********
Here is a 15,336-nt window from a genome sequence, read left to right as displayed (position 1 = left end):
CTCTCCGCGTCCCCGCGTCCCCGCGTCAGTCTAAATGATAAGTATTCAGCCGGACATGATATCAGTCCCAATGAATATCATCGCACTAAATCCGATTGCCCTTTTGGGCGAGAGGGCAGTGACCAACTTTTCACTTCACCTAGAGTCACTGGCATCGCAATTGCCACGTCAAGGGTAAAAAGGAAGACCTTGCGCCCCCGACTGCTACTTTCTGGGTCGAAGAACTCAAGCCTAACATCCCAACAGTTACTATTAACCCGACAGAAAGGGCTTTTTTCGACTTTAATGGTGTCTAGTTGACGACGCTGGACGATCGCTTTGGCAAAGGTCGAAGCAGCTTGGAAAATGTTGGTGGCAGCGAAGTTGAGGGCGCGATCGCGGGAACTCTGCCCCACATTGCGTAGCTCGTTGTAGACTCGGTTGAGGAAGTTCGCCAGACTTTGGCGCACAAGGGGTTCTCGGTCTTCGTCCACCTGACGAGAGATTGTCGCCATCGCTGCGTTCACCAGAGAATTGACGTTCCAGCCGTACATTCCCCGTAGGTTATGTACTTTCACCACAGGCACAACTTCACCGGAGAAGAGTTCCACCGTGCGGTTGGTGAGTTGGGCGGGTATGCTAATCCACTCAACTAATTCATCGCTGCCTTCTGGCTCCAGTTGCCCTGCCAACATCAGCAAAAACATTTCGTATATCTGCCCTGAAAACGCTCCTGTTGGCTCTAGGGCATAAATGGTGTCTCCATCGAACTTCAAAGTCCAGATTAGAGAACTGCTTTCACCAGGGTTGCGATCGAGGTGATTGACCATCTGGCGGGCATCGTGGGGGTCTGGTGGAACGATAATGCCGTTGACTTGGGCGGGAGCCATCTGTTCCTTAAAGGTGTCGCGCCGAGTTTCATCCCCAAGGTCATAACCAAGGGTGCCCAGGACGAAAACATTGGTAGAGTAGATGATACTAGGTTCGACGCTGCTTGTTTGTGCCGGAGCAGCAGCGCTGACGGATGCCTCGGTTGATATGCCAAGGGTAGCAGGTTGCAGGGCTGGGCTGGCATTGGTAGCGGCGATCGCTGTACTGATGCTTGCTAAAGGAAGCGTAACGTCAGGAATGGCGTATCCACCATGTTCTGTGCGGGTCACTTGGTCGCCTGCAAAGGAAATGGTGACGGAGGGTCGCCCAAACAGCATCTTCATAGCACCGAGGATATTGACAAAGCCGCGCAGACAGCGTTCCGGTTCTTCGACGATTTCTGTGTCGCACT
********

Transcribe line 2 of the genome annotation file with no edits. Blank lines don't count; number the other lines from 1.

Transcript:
CTCTCCGCGTCCCCGCGTCCCCGCGTCAGTCTAAATGATAAGTATTCAGCCGGACATGATATCAGTCCCAATGAATATCATCGCACTAAATCCGATTGCCCTTTTGGGCGAGAGGGCAGTGACCAACTTTTCACTTCACCTAGAGTCACTGGCATCGCAATTGCCACGTCAAGGGTAAAAAGGAAGACCTTGCGCCCCCGACTGCTACTTTCTGGGTCGAAGAACTCAAGCCTAACATCCCAACAGTTACTATTAACCCGACAGAAAGGGCTTTTTTCGACTTTAATGGTGTCTAGTTGACGACGCTGGACGATCGCTTTGGCAAAGGTCGAAGCAGCTTGGAAAATGTTGGTGGCAGCGAAGTTGAGGGCGCGATCGCGGGAACTCTGCCCCACATTGCGTAGCTCGTTGTAGACTCGGTTGAGGAAGTTCGCCAGACTTTGGCGCACAAGGGGTTCTCGGTCTTCGTCCACCTGACGAGAGATTGTCGCCATCGCTGCGTTCACCAGAGAATTGACGTTCCAGCCGTACATTCCCCGTAGGTTATGTACTTTCACCACAGGCACAACTTCACCGGAGAAGAGTTCCACCGTGCGGTTGGTGAGTTGGGCGGGTATGCTAATCCACTCAACTAATTCATCGCTGCCTTCTGGCTCCAGTTGCCCTGCCAACATCAGCAAAAACATTTCGTATATCTGCCCTGAAAACGCTCCTGTTGGCTCTAGGGCATAAATGGTGTCTCCATCGAACTTCAAAGTCCAGATTAGAGAACTGCTTTCACCAGGGTTGCGATCGAGGTGATTGACCATCTGGCGGGCATCGTGGGGGTCTGGTGGAACGATAATGCCGTTGACTTGGGCGGGAGCCATCTGTTCCTTAAAGGTGTCGCGCCGAGTTTCATCCCCAAGGTCATAACCAAGGGTGCCCAGGACGAAAACATTGGTAGAGTAGATGATACTAGGTTCGACGCTGCTTGTTTGTGCCGGAGCAGCAGCGCTGACGGATGCCTCGGTTGATATGCCAAGGGTAGCAGGTTGCAGGGCTGGGCTGGCATTGGTAGCGGCGATCGCTGTACTGATGCTTGCTAAAGGAAGCGTAACGTCAGGAATGGCGTATCCACCATGTTCTGTGCGGGTCACTTGGTCGCCTGCAAAGGAAATGGTGACGGAGGGTCGCCCAAACAGCATCTTCATAGCACCGAGGATATTGACAAAGCCGCGCAGACAGCGTTCCGGTTCTTCGACGATTTCTGTGTCGCACT